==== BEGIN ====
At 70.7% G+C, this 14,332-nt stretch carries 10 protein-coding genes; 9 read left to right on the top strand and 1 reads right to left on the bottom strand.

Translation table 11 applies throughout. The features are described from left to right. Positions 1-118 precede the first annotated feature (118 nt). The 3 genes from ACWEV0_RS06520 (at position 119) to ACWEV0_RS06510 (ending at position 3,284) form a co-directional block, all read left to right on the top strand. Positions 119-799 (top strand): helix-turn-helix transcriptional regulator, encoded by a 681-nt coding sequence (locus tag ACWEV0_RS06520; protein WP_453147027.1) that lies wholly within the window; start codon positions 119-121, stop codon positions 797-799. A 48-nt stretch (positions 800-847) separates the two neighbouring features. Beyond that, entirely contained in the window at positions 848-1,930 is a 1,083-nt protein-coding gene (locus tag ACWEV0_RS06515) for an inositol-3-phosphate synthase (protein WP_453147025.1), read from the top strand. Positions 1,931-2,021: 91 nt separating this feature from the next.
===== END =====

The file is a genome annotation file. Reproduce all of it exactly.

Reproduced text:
At 70.7% G+C, this 14,332-nt stretch carries 10 protein-coding genes; 9 read left to right on the top strand and 1 reads right to left on the bottom strand.

Translation table 11 applies throughout. The features are described from left to right. Positions 1-118 precede the first annotated feature (118 nt). The 3 genes from ACWEV0_RS06520 (at position 119) to ACWEV0_RS06510 (ending at position 3,284) form a co-directional block, all read left to right on the top strand. Positions 119-799 (top strand): helix-turn-helix transcriptional regulator, encoded by a 681-nt coding sequence (locus tag ACWEV0_RS06520; protein WP_453147027.1) that lies wholly within the window; start codon positions 119-121, stop codon positions 797-799. A 48-nt stretch (positions 800-847) separates the two neighbouring features. Beyond that, entirely contained in the window at positions 848-1,930 is a 1,083-nt protein-coding gene (locus tag ACWEV0_RS06515) for an inositol-3-phosphate synthase (protein WP_453147025.1), read from the top strand. Positions 1,931-2,021: 91 nt separating this feature from the next.